Nutritional Management Strategies for Improving Growth and Carcass Composition of Beef-Dairy Crossbred Calves

Project Overview

Project Type: Research Only
Funds awarded in 2021: $200,000.00
Projected End Date: 11/30/2024
Grant Recipients: University of Connecticut; Pennsylvania State University
Region: Northeast
State: Connecticut
Project Leader:
Dr. Sarah Reed
University of Connecticut


  • Animals: bovine
  • Animal Products: meat


  • Animal Production: feed management

    Proposal abstract:

    As sexed semen from proven dairy bulls is becoming more widely used, fewer cattle need to be bred to dairy bulls to produce adequate numbers of high genetic merit replacement heifers. Replacement rates of 20 to 40%, plus a safety margin, leave 40 to 70% of cattle available for crossbreeding with beef semen to produce beef x dairy (BxD) crossbred calves, while maintaining milk production in a herd. These calves have greater potential for growth and result in heavier carcasses with improved carcass characteristics compared with straightbred dairy calves, resulting in increased economic return to the producer. Dairies can increase profits by using sexed dairy semen for replacement heifer production and beef semen to produce BxD for the beef market. However, there is little information on appropriate nutritional management of BxD calves. Given that farms in the Northeast are using beef semen in dairy cows, implementing appropriate feeding strategies in early postnatal life will increase suitability of the BxD carcass for the beef market. Further, our preliminary data indicate that NE producers are interested in adopting this approach but requested additional nutrition, health, and breeding information. We hypothesize that improving postnatal nutrition for BxD calves will improve growth, carcass quality, and economic return. To test this hypothesis, multiparous Holstein dairy cows will be bred with beef semen to produce 40 BxD calves. After birth, calves will be assigned to one of two milk replacers: control (CON; 26:20 fat:protein milk replacer) or HIGH (32:30 fat:protein milk replacer). At 56 days of age, calves will be weaned onto a calf grower (GROWER; 14% protein) or an isonitrogenous, corn silage-based total mixed ration (TMR) to achieve a targeted gain of 3 lb/day. When calves reach 500 lb body weight, they will be finished by transitioning to a grain-based diet until slaughter at market weight. At the same time, we will survey dairies in the Northeast to quantify the number of dairies that are producing BxD calves, determine how they are managing those calves, and what support is required to improve their success. Educational materials will be created and presented to producers in a variety of formats, and extension personnel will conduct farm visits and consultations with producers. Further, the advisory committee will provide feedback on research findings, educational materials, and industry trends. Together, these data are critical to the wide-spread adoption of proper nutritional practices because specific nutritional management schemes to raise BxD calves are currently non-existent. Further, we seek to understand how dairies in the Northeast states are currently utilizing this approach and generate educational material aimed at increasing their success and economic return.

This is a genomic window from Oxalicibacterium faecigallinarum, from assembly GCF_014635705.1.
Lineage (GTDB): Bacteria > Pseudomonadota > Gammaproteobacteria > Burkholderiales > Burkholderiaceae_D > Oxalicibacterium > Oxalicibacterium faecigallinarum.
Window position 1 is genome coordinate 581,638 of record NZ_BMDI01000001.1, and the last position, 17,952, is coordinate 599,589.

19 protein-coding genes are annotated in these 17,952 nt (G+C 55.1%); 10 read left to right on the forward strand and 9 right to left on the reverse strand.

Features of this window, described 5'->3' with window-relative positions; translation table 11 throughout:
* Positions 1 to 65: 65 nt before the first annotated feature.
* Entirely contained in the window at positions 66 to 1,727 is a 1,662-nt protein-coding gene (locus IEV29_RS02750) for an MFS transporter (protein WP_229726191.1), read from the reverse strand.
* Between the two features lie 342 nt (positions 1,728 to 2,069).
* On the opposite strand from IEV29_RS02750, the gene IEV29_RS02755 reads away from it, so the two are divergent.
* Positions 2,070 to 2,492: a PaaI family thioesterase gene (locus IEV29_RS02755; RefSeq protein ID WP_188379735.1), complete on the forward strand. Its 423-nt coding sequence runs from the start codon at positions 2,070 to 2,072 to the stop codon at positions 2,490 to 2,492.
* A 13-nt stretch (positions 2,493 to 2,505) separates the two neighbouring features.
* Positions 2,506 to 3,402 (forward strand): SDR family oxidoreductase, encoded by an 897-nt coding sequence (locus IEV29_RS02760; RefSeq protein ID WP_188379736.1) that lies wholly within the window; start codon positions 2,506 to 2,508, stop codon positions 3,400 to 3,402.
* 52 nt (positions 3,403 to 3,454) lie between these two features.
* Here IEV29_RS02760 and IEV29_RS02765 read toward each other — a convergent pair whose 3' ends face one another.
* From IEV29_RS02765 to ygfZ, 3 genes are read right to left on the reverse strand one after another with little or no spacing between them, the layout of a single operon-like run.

Project objectives from proposal:

    In 2020, Hoard’s Dairyman reported that use of beef semen by dairy producers to generate beef x dairy (BxD) calves had doubled over the past two years, because of an expected increased economic return compared with straightbred dairy calves raised for beef. However, data about management and growth of these animals, especially in the first six months of life is scarce. This study seeks to identify how different nutritional management strategies in early life impact future growth potential. These findings will support profitability of Northeast dairies, increasing returns to the farm and improving carcass quality for the BxD market. 

    Any opinions, findings, conclusions, or recommendations expressed in this publication are those of the author(s) and do not necessarily reflect the view of the U.S. Department of Agriculture or SARE.